7 Inflammatory Bowel Disease (IBD) Nursing Care Plans

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Inflammatory bowel disease (IBD) is an idiopathic disease caused by a dysregulated immune response to host intestinal microflora. It results from a complex interplay between genetic and environmental factors. Similarities involve (1) chronic inflammation of the alimentary tract and (2) periods of remission interspersed with episodes of acute inflammation. There is a genetic predisposition for IBD, and patients with this condition are more prone to the development of malignancy.

The two major types of inflammatory bowel disease are ulcerative colitis (UC) and Crohn disease (CD).

Ulcerative colitis (UC): A chronic condition of unknown cause usually starting in the rectum and distal portions of the colon and possibly spreading upward to involve the sigmoid and descending colon or the entire colon. It is usually intermittent (acute exacerbation with long remissions), but some individuals (30%–40%) have continuous symptoms. Cure is effected only by total removal of colon and rectum/rectal mucosa.

Regional enteritis (Crohn’s disease, ileocolitis): May be found in portions of the alimentary tract from the mouth to the anus but is most commonly found in the small intestine (terminal ileum). It is a slowly progressive chronic disease of unknown cause with intermittent acute episodes and no known cure. UC and regional enteritis share common symptoms but differ in the segment and layer of intestine involved and the degree of severity and complications. Therefore, separate databases are provided.

Nursing Care Plans

Nursing care management of patients with inflammatory bowel diseases (IBD) includes control of diarrhea and promoting optimal bowel function; minimize or prevent complications; promote optimal nutrition, and provide information about the disease process and treatment needs.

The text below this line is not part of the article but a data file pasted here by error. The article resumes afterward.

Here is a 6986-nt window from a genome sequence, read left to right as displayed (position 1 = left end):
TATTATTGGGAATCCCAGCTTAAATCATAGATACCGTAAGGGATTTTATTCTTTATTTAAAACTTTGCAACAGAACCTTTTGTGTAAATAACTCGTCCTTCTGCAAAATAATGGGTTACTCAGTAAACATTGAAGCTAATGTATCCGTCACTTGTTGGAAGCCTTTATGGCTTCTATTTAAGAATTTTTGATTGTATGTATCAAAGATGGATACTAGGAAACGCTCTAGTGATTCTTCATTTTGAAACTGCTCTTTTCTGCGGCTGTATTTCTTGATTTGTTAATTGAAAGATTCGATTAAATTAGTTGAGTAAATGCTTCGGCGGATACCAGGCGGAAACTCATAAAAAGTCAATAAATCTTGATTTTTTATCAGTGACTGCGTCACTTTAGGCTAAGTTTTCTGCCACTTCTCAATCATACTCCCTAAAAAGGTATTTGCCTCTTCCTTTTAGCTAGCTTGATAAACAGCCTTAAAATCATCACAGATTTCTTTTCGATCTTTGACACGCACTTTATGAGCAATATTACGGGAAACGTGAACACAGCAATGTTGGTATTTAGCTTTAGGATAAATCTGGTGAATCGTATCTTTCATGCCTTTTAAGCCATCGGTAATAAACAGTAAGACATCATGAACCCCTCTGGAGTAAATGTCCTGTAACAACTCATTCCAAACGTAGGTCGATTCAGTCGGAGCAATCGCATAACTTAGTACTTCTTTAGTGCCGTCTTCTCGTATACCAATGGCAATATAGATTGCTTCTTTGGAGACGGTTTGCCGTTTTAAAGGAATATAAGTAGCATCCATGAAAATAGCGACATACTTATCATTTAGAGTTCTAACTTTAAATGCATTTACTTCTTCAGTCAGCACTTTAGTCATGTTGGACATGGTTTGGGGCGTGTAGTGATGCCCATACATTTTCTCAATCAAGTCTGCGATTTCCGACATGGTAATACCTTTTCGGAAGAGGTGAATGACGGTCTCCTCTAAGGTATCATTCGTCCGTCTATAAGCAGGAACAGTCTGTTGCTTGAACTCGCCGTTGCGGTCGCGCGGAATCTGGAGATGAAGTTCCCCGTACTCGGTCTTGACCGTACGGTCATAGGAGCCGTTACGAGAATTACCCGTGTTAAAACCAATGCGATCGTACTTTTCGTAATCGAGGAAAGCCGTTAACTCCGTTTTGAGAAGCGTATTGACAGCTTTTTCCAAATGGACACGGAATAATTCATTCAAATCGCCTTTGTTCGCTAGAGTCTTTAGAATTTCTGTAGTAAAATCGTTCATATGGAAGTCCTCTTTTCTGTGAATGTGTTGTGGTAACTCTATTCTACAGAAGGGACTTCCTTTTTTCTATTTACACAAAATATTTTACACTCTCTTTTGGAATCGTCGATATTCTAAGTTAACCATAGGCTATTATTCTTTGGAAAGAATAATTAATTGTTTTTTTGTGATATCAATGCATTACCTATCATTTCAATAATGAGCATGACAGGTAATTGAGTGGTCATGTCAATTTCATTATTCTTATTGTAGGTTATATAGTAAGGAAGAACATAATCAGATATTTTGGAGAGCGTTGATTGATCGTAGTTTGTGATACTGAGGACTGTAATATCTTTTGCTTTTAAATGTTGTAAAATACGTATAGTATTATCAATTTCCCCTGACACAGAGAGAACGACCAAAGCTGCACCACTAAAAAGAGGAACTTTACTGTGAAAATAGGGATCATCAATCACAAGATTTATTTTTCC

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Here are seven (7) nursing care plans (NCP) and nursing diagnosis for patients with inflammatory bowel diseases: ulcerative colitis, Crohn’s disease, and ileocolitis:

  1. Diarrhea
  2. Risk for Deficient Fluid Volume
  3. Anxiety
  4. Acute Pain
  5. Ineffective Coping
  6. Imbalanced Nutrition: Less Than Body Requirements
  7. Deficient Knowledge
  8. Other Possible Nursing Care Plans
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Anxiety

Nursing Diagnosis

  • Anxiety

May be related to

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  • Physiological factors/sympathetic stimulation (inflammatory process)
  • Threat to self-concept (perceived or actual)
  • Threat to/change in health status, socioeconomic status, role functioning, interaction patterns

Possibly evidenced by

  • Exacerbation of acute stage of disease
  • Increased tension, distress, apprehension
  • Expressed concern regarding changes in life
  • Somatic complaints
  • Focus on self

Desired Outcomes

  • Appear relaxed and report anxiety reduced to a manageable level.
  • Verbalize awareness of feelings of anxiety and healthy ways to deal with them.
  • Identify healthy ways to deal with and express anxiety.